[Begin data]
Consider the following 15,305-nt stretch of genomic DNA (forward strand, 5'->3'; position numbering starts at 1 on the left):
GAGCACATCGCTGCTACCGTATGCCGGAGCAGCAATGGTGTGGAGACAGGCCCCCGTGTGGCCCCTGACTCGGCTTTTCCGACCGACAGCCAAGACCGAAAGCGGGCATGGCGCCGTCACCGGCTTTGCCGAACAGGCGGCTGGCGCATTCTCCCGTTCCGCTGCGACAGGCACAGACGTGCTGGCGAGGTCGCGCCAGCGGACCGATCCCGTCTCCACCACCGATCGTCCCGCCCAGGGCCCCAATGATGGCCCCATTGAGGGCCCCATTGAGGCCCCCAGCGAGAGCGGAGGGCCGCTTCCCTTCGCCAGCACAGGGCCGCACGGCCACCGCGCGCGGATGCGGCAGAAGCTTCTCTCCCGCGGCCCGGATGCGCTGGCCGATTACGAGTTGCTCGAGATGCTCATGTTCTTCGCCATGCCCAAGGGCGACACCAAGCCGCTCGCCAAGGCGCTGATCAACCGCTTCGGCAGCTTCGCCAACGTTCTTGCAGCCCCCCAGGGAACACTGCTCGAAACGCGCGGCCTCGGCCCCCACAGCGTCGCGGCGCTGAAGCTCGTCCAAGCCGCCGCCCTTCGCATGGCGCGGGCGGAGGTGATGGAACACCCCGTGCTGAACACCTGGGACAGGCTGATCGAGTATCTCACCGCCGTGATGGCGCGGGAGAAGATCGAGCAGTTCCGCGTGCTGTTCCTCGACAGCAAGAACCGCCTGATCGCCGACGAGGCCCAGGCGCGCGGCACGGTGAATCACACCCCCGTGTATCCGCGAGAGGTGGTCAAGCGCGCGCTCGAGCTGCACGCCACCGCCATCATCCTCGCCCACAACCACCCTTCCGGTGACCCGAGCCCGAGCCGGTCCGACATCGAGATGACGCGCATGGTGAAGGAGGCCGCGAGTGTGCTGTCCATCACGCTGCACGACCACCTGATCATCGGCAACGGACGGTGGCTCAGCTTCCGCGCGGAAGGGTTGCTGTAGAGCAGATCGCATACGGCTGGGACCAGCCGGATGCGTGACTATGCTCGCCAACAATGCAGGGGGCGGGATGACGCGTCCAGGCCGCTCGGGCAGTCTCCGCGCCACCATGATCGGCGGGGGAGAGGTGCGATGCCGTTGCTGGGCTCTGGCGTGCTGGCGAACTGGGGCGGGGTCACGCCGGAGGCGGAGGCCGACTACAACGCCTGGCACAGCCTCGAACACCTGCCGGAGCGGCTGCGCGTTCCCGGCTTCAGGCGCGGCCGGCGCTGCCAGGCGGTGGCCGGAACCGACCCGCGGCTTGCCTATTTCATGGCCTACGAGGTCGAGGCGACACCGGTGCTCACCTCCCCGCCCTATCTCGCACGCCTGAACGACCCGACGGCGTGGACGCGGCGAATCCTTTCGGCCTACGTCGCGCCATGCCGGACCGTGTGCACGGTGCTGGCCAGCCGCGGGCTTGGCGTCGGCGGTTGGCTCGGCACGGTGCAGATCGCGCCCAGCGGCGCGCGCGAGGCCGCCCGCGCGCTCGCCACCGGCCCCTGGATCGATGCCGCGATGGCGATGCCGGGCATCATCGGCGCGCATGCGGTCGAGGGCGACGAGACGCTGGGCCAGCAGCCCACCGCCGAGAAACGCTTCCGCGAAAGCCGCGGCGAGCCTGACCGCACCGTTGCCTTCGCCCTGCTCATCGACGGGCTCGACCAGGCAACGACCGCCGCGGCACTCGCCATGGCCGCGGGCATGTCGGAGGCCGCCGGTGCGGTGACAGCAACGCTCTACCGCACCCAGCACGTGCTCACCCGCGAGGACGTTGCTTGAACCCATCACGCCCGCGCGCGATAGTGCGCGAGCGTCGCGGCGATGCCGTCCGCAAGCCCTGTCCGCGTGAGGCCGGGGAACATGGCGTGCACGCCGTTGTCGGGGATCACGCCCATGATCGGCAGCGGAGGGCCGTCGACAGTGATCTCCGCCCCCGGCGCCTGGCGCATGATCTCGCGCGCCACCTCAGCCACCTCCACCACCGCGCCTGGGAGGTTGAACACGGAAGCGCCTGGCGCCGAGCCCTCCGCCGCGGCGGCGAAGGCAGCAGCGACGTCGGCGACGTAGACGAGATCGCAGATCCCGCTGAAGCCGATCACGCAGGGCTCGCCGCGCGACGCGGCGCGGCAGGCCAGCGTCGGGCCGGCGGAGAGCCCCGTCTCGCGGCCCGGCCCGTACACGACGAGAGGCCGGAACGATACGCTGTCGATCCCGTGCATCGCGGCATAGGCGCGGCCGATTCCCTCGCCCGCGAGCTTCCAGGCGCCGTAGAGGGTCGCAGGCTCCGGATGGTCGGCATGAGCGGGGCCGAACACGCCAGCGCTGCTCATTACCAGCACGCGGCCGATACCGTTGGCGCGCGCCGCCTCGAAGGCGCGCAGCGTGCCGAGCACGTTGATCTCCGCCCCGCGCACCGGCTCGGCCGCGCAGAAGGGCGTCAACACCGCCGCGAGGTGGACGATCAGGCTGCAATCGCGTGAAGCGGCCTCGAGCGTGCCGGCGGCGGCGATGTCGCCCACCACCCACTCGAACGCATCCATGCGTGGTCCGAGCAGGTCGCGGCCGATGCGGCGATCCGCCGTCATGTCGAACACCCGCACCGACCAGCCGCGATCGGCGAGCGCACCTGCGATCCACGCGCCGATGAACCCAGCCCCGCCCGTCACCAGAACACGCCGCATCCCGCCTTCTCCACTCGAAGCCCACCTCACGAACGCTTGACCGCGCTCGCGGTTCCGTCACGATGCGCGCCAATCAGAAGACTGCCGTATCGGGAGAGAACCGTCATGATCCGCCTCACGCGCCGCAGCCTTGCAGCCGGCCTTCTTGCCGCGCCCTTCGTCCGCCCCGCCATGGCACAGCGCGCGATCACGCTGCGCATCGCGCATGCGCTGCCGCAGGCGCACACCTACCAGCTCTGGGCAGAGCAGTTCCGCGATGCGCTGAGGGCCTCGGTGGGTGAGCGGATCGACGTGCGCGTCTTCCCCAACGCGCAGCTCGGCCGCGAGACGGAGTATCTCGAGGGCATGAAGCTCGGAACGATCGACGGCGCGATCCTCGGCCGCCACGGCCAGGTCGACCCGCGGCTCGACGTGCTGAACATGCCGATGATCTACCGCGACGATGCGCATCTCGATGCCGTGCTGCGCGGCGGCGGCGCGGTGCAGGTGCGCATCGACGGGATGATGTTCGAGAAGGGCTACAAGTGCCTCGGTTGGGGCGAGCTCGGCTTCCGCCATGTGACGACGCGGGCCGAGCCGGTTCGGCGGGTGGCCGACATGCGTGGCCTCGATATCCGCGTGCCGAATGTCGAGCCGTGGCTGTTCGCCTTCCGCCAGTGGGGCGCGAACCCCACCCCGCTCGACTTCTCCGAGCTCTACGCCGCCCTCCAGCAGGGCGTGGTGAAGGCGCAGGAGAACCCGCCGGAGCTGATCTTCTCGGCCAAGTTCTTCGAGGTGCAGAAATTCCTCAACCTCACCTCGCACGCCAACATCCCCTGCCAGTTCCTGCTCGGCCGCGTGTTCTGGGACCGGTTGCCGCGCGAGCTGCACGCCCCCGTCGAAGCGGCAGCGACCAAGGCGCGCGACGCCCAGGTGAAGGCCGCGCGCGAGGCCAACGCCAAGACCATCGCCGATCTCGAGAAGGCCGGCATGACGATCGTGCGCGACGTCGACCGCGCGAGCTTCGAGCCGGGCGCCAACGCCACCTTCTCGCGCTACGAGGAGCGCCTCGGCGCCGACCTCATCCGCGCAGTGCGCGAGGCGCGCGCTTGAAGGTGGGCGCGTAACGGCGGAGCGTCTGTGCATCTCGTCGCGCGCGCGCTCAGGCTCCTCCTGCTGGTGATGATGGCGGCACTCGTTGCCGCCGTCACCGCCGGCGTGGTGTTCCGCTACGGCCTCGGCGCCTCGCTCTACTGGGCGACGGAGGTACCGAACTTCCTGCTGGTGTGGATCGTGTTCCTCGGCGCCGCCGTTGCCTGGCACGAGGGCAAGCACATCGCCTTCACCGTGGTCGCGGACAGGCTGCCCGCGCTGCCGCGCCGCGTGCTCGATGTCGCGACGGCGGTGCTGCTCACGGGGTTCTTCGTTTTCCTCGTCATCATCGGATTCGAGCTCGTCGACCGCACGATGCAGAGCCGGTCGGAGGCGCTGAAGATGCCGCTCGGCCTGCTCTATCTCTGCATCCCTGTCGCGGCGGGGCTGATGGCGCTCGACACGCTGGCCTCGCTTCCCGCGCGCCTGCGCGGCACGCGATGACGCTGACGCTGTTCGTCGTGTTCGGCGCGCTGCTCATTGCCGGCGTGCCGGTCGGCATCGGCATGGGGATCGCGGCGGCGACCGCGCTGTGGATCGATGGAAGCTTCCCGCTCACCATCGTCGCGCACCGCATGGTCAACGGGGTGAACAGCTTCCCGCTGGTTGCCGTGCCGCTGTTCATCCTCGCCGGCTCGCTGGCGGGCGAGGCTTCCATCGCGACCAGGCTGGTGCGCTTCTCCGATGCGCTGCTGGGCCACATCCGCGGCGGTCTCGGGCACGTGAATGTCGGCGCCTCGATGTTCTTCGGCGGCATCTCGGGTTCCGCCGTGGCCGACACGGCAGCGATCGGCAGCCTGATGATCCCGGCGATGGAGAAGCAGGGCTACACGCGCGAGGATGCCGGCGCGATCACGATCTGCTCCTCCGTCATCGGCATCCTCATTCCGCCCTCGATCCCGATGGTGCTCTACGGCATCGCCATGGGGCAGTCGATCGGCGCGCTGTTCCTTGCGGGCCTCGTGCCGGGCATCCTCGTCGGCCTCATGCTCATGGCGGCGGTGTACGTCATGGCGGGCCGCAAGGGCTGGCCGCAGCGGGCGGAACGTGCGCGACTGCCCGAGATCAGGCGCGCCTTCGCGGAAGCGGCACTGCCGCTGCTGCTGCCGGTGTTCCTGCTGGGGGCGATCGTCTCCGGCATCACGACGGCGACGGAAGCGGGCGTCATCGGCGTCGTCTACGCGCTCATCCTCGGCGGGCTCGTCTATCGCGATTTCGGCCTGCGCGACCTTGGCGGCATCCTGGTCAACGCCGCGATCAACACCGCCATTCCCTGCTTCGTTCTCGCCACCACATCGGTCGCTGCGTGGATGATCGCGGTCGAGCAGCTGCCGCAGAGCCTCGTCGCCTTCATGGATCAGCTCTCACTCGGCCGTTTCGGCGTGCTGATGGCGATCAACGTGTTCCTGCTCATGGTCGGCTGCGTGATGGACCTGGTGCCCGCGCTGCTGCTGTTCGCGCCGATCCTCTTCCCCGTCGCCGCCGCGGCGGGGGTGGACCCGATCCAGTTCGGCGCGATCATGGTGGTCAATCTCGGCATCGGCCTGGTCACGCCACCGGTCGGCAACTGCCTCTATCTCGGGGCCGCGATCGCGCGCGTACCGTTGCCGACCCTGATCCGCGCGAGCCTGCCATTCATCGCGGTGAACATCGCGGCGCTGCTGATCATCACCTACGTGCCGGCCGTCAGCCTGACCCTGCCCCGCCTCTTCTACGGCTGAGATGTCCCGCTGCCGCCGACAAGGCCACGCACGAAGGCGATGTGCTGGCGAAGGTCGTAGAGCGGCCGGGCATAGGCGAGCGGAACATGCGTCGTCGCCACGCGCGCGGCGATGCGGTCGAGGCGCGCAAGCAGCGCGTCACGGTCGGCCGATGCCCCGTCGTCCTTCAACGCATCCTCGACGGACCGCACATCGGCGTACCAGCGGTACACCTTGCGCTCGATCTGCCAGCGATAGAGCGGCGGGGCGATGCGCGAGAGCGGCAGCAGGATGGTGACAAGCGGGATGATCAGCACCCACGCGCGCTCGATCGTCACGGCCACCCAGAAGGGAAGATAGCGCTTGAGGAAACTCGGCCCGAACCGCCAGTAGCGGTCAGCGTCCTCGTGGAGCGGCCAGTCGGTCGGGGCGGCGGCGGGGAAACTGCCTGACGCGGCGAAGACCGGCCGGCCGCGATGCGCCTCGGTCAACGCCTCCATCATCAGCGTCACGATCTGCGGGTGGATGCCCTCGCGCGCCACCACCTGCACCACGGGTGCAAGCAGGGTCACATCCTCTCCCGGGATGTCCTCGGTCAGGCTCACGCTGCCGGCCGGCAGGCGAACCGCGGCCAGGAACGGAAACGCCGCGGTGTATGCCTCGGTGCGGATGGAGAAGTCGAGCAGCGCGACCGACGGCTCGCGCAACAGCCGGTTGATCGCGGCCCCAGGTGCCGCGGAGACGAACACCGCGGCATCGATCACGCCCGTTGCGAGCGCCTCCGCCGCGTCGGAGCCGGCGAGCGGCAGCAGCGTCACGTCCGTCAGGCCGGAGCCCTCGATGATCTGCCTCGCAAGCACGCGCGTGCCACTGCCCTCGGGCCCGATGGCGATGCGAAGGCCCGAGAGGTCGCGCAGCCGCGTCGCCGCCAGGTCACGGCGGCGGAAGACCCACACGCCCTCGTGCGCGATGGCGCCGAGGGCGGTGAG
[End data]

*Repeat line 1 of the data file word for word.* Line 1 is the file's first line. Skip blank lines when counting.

Consider the following 15,305-nt stretch of genomic DNA (forward strand, 5'->3'; position numbering starts at 1 on the left):